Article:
£110 - £130 per day: Randstad Education Chelmsford: We are seeking a languages...

Year 6 Teacher

Negotiable: Randstad Education Plymouth: Randstad Education Ltd are seeking KS...

Year 6 Teacher

Negotiable: Randstad Education Plymouth: Randstad Education Ltd are seeking KS...

Year 4 Teacher

Negotiable: Randstad Education Plymouth: Year 4 Primary Teachers needed Randst...

Day In a Page

Read Next
 

Daily catch-up: out of time, polling and immigration and old words

John Rentoul
Oscar Pistorius sentencing: The athlete's wealth and notoriety have provoked a long overdue debate on South African prisons

'They poured water on, then electrified me...'

If Oscar Pistorius is sent to jail, his experience will not be that of other inmates
James Wharton: The former Guard now fighting discrimination against gay soldiers

The former Guard now fighting discrimination against gay soldiers

Life after the Army has brought new battles for the LGBT activist James Wharton
Ebola in the US: Panic over the virus threatens to infect President Obama's midterms

Panic over Ebola threatens to infect the midterms

Just one person has died, yet November's elections may be affected by what Republicans call 'Obama's Katrina', says Rupert Cornwell
Premier League coaches join the RSC to swap the tricks of their trades

Darling, you were fabulous! But offside...

Premier League coaches are joining the RSC to learn acting skills, and in turn they will teach its actors to play football. Nick Clark finds out why
How to dress with authority: Kirsty Wark and Camila Batmanghelidjh discuss the changing role of fashion in women's workwear

How to dress with authority

Kirsty Wark and Camila Batmanghelidjh discuss the changing role of fashion in women's workwear
New book on Joy Division's Ian Curtis sheds new light on the life of the late singer

New book on Ian Curtis sheds fresh light on the life of the late singer

'Joy Division were making art... Ian was for real' says author Jon Savage
Sean Harris: A rare interview with British acting's secret weapon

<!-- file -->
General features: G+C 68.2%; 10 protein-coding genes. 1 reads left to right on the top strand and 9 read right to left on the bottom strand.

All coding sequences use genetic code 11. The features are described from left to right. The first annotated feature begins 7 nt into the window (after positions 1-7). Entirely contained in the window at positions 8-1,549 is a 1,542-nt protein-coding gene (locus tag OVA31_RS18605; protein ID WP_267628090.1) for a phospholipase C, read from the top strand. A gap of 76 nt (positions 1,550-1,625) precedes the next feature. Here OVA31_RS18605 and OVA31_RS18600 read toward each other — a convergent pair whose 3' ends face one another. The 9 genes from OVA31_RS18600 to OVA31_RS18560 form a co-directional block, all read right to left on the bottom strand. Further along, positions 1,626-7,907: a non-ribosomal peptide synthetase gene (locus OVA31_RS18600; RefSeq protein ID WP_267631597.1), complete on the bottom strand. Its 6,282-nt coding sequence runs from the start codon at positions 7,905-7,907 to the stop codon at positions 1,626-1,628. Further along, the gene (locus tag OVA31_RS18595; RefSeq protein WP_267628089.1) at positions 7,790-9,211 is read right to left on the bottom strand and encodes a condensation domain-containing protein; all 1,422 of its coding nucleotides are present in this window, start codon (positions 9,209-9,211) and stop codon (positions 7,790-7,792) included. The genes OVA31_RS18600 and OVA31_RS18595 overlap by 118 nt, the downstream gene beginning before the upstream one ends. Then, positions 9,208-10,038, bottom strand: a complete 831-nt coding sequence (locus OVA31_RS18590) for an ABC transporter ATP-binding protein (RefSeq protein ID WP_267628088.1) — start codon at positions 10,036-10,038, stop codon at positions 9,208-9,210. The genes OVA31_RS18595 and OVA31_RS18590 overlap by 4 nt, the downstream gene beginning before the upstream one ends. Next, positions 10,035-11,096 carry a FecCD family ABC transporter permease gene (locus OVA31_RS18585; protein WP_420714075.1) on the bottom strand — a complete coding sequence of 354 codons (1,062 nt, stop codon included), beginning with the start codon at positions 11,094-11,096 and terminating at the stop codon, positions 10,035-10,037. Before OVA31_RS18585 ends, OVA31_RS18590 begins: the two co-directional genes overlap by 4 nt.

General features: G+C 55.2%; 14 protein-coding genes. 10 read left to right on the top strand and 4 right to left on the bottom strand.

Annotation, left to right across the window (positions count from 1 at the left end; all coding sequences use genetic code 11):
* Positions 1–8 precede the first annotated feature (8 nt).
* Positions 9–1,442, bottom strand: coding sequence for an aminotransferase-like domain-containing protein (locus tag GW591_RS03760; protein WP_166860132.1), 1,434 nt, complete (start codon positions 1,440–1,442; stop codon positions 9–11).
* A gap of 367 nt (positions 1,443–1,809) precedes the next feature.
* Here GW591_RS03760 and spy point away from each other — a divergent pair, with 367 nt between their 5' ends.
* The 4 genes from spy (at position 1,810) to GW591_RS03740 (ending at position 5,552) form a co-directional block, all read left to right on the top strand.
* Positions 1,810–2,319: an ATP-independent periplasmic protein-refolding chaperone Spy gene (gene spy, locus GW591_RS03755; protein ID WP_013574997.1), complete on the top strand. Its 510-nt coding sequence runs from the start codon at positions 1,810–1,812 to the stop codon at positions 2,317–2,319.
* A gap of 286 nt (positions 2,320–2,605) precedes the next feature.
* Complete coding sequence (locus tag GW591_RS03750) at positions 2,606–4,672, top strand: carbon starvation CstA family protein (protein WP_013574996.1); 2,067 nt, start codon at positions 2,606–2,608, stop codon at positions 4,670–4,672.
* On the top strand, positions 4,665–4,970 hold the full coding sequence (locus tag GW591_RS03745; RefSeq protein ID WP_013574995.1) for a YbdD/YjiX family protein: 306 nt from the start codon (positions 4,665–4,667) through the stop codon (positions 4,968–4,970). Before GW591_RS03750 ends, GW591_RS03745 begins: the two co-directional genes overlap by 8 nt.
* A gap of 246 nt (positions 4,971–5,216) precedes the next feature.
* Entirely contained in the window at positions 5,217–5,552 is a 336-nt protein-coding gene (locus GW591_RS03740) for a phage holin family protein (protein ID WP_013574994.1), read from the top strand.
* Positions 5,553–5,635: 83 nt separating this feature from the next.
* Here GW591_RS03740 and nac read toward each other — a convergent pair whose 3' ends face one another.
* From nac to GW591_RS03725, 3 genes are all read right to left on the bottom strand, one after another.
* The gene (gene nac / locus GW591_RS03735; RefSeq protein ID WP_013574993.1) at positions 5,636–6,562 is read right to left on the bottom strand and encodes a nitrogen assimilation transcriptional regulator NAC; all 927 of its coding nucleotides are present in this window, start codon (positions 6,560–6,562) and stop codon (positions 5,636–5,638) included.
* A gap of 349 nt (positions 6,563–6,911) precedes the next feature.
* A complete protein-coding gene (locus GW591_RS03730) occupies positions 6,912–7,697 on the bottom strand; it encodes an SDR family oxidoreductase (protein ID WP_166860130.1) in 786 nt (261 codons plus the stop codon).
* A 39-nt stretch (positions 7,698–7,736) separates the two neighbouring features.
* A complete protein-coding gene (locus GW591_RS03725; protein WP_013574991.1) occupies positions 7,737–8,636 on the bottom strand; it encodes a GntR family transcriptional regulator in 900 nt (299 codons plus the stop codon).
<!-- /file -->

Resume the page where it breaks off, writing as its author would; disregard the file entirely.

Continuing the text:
Sean Harris: A rare interview with British acting's secret weapon

The Bafta-winner talks Hollywood, being branded a psycho, and how Barbra Streisand is his true inspiration
Tim Minchin, interview: The musician, comedian and world's favourite ginger is on scorching form

Tim Minchin interview

For a no-holds-barred comedian who is scathing about woolly thinking and oppressive religiosity, he is surprisingly gentle in person
Boris Johnson's boozing won't win the puritan vote

Boris's boozing won't win the puritan vote

Many of us Brits still disapprove of conspicuous consumption – it's the way we were raised, says DJ Taylor
Ash frontman Tim Wheeler reveals how he came to terms with his father's dementia

Tim Wheeler: Alzheimer's, memories and my dad

Wheeler's dad suffered from Alzheimer's for three years. When he died, there was only one way the Ash frontman knew how to respond: with a heartfelt solo album
Hugh Bonneville & Peter James: 'Peter loves his classic cars; I've always pootled along fine with a Mini Metro. I think I lack his panache'

How We Met: Hugh Bonneville & Peter James

'Peter loves his classic cars; I've always pootled along fine with a Mini Metro. I think I lack his panache'
Bill Granger recipes: Our chef's heavenly crab dishes don't need hours of preparation

Bill Granger's heavenly crab recipes

Scared off by the strain of shelling a crab? Let a fishmonger do the hard work so you can focus on getting the flavours right
Radamel Falcao: How faith and love drive the Colombian to glory

Radamel Falcao: How faith and love drive the Colombian to glory

After a remarkable conversion from reckless defender to prolific striker, Monaco's ace says he wants to make his loan deal at Old Trafford permanent
Terry Venables: Premier League managers must not be allowed to dictate who plays and who does not play for England

Terry Venables column

Premier League managers must not be allowed to dictate who plays and who does not play for England
The Inside Word: Brendan Rodgers looks to the future while Roy Hodgson is ghost of seasons past

Michael Calvin's Inside Word

Brendan Rodgers looks to the future while Roy Hodgson is ghost of seasons past